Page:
Tom McCllellan (well known for the McClellan Osc. his father created as well as his own research) produces an excellent weekly email called “Chart in Focus.” In his most recent publication, Tom discussed the rate of change indicator for a high yield fund (HIO) as it pertains to the S&P 500. Below is a recreation of what Tom discussed and as always I’ve marked past occurrences.
High yield bonds as an asset class often get lumped in with Treasury or high-grade corporate bonds. But high yield bonds as a group tend to behave much more like the stock market than like the bond market, while also throwing off attractive bond yields. As a result, high yield bond funds and ETFs tend to attract stock market investors who are looking to amplify their dividend yields, and they do not get the “flight to quality” effect seen in T-Bonds.
In addition to serving as an investment vehicle, high yield ETFs can also make for a great indicator of what is happening to the overall stock market. This week’s chart compares the SP500 to HIO, which is a fairly representative example of high yield bond ETFs as a group.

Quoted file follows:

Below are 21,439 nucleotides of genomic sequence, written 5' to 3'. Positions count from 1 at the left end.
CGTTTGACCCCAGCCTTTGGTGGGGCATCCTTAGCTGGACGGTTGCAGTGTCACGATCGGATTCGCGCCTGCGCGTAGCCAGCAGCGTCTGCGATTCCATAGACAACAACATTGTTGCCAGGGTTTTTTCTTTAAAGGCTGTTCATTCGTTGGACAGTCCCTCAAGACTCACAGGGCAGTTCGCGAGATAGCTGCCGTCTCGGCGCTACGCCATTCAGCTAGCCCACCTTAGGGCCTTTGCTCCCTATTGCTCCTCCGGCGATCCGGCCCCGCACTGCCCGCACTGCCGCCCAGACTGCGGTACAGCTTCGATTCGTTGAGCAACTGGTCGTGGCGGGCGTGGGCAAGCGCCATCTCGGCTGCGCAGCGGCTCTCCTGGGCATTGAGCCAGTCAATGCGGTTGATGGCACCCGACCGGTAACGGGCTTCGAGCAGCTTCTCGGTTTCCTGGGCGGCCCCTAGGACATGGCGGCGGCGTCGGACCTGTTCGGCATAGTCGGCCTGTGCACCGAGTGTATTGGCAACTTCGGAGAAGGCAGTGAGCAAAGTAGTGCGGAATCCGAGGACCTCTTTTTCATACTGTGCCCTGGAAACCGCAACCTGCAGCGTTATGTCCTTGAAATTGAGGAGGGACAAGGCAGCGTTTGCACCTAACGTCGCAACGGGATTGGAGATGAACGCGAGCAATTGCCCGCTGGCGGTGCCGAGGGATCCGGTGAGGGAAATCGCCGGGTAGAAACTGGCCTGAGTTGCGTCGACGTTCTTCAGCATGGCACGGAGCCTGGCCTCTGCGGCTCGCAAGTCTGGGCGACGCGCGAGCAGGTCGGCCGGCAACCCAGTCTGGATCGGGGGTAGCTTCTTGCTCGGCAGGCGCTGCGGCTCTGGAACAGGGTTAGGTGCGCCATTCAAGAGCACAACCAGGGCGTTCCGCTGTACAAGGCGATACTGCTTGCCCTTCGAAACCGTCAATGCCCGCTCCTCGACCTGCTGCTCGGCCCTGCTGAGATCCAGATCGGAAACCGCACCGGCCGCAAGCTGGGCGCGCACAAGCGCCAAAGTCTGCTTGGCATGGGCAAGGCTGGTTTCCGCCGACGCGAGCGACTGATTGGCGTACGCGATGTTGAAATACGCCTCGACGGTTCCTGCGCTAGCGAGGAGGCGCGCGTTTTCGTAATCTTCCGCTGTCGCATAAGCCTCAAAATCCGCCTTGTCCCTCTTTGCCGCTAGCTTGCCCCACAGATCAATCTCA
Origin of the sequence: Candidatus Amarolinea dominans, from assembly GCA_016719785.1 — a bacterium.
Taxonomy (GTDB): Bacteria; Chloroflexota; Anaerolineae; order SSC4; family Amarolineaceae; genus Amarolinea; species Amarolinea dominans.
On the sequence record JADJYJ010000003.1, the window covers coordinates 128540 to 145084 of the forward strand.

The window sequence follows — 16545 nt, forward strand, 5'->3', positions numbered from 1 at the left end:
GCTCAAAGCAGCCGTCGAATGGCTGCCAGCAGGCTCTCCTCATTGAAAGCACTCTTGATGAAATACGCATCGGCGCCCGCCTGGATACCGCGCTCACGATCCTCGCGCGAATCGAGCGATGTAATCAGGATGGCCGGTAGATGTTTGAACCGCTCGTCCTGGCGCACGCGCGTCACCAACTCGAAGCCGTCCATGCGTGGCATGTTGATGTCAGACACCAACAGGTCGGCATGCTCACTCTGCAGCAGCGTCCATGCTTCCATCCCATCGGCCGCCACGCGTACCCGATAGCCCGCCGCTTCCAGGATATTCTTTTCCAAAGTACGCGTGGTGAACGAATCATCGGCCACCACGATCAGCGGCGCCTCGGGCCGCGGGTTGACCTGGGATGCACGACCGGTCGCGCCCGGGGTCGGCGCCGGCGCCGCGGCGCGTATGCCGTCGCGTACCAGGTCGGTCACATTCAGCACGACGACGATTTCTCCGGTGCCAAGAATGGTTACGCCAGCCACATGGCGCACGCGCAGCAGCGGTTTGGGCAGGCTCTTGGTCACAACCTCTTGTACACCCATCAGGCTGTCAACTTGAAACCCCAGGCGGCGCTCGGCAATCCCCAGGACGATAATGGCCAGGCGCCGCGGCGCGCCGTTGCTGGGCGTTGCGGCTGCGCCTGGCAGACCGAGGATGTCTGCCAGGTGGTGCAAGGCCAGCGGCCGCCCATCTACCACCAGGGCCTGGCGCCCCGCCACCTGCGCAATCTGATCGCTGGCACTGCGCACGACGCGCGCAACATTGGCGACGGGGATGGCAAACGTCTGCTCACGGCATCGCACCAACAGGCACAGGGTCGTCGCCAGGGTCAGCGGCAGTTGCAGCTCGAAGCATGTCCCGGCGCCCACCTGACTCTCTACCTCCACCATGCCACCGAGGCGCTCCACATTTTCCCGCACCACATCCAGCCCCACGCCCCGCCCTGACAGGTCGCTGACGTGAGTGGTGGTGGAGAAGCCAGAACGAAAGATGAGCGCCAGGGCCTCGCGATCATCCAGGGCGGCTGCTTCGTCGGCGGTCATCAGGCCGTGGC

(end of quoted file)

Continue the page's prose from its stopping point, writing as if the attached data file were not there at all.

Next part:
Generally speaking, there is a really good correlation between the SP500 and HIO, as is the case with most high yield bond funds. But the really interesting behavior that HIO shows is how its investors tend to panic out at useful times.
The lower indicator in this chart is a 2-day percentage rate of change for HIO. It just measures how much price change has occurred since two days before. When we see a drop of greater than 2% over a two day period, that is usually a great sign of a short term bottom for the overall stock market. The market’s slide in May 2012 was not being fully reflected in a response by HIO’s share price until just the last couple of days. The yield hungry investors really were not participating in the selling behavior until the very end.
Disclaimer: Everything in this post is meant for educational and entertainment purposes only. Do not construe anything written in this post or blog as a recommendation, advice, or an offer to buy or sell any securities. I or my affiliates may hold positions in securities mentioned in the blog. Please see my Disclosure page for full disclaimer.